Flight attendant arrested after she allegedly worked a flight intoxicated

Julianne March booking

A flight attendant on a United Express plane was charged with public intoxication after passengers complained about her behavior on the flight.

March was a member of an Air Wisconsin crew working a United Airlines Express flight on August 2 when passengers became concerned for their safety.

Another passenger on the flight, identified as Dan, told ABC News the most concerning part of the whole ordeal was that the pilots took off even though they couldn't communicate with the lone flight attendant. A spokesperson told the newspaper, "We will continue to cooperate with local authorities and assist them as necessary".

Later evaluated in a private airport office, the 49-year-old Wisconsin woman was found to have bloodshot eyes and the smell of alcohol on her breath. Nevertheless, he said he has not accepted the bid.

Julianne March was pictured slumped over in a chair and struggling through the security announcement.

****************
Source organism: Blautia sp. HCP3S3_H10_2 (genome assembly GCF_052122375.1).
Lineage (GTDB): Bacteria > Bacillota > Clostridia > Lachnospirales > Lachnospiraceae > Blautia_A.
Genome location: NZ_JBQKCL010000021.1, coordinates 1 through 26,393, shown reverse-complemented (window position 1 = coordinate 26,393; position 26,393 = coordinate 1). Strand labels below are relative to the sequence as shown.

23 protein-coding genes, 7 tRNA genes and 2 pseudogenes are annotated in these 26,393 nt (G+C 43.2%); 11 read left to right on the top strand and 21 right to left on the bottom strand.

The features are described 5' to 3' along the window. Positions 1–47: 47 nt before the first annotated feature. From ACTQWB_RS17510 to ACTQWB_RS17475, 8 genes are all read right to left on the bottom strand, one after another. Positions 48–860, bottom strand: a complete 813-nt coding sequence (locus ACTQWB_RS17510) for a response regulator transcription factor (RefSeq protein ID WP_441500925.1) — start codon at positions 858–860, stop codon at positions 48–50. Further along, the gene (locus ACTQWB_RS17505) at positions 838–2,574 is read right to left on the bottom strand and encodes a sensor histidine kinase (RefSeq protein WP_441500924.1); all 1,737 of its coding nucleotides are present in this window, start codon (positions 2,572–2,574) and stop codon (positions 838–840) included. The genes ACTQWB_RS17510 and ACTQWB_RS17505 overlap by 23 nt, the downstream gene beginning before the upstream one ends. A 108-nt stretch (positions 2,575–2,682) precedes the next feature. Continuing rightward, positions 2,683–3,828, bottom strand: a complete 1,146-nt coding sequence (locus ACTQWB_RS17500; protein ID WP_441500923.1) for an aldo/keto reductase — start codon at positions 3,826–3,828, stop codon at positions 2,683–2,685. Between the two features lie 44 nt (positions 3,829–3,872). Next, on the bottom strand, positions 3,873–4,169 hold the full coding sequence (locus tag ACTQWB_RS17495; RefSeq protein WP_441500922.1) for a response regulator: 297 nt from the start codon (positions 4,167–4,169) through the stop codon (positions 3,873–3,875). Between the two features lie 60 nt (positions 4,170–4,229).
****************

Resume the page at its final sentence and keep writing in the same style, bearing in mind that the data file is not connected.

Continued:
ABC News also reported that a breathalyzer test determined her blood alcohol level was at 0.204 - almost three times the legal limit to drive a vehicle, and five times over the FAA's legal limit for flight attendants.

Julianne March allegedly passed out before takeoff. He said once they were in the air, a female passenger noticed March wasn't buckled in with a seatbelt, so she helped strap her in.


Scherb said March didn't get up at all during the duration of the 25-minute flight.

A United Airlines flight attendant is facing criminal charges after allegedly boarding an aircraft while intoxicated. In a separate interview with WISN-TV, Scherb said March was "stumbling and staggering back and forth and bumping into passengers as she was kind of zigzagging across the aisle". She was released from the St. Joseph County Jail Aug. 3.

Court documents say while being transported to the jail, March told an officer that she had about two vodka "shooters" prior to coming to work that morning.

Furthermore, Schreb claimed that a rep for United contacted him on August 2 and offered a $500 voucher or 25,000 miles for the trouble, plus a refund for that segment of his trip. United declined to comment.

But the flight was operated by Air Wisconsin, and the crew worked for the carrier.

"Hey @united, our flight attendant appears to be quite drunk on this from from ORD to SBN".

Given the significant safety and security roles that flight attendants have, Scherb said airlines should consider adopting zero tolerance policies for flight attendants.

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